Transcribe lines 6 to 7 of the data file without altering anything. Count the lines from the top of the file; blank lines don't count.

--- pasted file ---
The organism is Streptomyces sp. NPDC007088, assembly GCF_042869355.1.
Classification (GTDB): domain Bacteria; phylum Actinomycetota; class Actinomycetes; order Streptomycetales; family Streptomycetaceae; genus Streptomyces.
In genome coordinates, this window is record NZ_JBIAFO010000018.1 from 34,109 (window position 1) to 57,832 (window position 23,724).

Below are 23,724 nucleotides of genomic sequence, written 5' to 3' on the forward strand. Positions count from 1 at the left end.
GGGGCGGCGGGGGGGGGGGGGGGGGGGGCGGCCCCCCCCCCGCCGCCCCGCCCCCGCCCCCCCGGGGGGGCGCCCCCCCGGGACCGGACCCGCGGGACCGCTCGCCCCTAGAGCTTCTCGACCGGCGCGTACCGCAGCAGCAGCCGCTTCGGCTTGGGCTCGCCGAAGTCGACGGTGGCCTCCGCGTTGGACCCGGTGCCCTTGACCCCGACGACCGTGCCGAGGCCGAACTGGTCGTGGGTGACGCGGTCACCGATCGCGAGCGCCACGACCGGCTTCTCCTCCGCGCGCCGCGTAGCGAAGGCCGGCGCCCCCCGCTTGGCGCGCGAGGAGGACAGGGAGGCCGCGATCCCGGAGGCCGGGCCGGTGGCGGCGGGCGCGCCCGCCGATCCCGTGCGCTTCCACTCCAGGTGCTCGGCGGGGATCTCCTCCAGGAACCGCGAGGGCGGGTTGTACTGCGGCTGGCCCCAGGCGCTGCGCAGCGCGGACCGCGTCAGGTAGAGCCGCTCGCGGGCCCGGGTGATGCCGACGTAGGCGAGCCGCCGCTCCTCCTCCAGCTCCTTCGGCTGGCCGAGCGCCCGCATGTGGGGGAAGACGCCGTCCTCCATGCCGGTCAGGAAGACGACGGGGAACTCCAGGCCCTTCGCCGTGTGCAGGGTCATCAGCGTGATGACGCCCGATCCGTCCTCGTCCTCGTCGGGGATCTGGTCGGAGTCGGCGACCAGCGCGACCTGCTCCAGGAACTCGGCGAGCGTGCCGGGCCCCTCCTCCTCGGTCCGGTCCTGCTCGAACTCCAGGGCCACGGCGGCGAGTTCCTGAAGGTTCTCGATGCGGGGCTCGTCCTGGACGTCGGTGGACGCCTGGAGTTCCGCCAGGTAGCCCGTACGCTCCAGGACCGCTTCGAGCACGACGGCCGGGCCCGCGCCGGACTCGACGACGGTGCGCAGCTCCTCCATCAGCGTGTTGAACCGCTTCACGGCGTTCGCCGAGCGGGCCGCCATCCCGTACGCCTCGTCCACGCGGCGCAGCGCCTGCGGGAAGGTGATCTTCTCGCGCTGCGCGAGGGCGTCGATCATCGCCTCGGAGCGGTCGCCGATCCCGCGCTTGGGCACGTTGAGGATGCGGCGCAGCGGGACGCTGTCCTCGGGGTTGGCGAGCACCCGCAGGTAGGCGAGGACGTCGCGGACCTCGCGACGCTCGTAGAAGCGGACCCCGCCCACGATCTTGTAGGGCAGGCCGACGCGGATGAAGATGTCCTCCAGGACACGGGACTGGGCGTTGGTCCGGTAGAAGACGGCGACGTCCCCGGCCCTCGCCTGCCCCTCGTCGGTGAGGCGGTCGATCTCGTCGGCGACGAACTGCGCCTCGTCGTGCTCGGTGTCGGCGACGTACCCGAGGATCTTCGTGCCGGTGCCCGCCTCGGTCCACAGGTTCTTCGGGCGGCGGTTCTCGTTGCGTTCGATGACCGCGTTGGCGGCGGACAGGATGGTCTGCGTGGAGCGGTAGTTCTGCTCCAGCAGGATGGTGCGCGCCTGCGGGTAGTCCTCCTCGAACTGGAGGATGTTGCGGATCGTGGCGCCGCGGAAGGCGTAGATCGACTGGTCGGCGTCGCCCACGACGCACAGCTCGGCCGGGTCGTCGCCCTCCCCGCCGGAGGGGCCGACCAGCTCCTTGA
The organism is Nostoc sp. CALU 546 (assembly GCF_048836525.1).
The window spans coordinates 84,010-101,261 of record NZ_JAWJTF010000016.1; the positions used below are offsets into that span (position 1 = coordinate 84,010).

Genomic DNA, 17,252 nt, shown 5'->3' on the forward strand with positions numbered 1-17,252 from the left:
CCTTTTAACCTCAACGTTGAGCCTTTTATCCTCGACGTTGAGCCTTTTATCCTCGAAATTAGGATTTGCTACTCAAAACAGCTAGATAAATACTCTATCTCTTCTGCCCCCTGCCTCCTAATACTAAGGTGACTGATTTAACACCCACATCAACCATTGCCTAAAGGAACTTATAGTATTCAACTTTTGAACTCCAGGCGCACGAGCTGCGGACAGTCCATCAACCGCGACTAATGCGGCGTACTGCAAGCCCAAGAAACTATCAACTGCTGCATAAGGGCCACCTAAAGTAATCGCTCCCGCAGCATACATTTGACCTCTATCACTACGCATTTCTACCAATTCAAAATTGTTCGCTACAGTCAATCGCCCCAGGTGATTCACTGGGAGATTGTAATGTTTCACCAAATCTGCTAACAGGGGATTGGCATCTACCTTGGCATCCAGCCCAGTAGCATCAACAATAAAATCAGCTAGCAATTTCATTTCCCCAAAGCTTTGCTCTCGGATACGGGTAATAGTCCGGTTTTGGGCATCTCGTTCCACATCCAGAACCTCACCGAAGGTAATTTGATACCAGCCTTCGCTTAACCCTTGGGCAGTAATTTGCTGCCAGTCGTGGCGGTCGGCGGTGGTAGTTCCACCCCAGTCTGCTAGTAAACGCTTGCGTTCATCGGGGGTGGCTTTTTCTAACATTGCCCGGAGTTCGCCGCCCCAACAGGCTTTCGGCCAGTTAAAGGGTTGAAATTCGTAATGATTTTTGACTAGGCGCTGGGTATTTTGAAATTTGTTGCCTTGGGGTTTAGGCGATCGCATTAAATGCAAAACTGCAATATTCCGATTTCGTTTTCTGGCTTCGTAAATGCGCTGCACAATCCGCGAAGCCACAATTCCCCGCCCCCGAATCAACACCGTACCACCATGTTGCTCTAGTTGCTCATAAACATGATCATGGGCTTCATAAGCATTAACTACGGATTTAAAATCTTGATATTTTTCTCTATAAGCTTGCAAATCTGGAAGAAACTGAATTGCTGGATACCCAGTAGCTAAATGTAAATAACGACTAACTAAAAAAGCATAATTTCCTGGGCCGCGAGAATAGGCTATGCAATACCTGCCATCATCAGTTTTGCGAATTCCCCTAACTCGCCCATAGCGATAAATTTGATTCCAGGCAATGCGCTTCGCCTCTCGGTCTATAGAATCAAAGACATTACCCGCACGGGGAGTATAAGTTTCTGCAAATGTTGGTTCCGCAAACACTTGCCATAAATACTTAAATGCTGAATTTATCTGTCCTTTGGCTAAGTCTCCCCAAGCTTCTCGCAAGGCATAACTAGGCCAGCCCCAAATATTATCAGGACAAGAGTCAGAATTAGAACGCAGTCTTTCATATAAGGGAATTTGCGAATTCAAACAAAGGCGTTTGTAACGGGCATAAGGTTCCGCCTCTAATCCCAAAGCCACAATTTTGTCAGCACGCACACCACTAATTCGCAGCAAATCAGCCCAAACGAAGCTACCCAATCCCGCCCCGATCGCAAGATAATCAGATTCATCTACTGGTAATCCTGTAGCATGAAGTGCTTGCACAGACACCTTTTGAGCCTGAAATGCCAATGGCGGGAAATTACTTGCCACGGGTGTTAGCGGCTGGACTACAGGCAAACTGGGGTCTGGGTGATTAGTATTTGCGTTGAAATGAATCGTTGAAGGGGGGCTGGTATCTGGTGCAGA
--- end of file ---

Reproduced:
The organism is Nostoc sp. CALU 546 (assembly GCF_048836525.1).
The window spans coordinates 84,010-101,261 of record NZ_JAWJTF010000016.1; the positions used below are offsets into that span (position 1 = coordinate 84,010).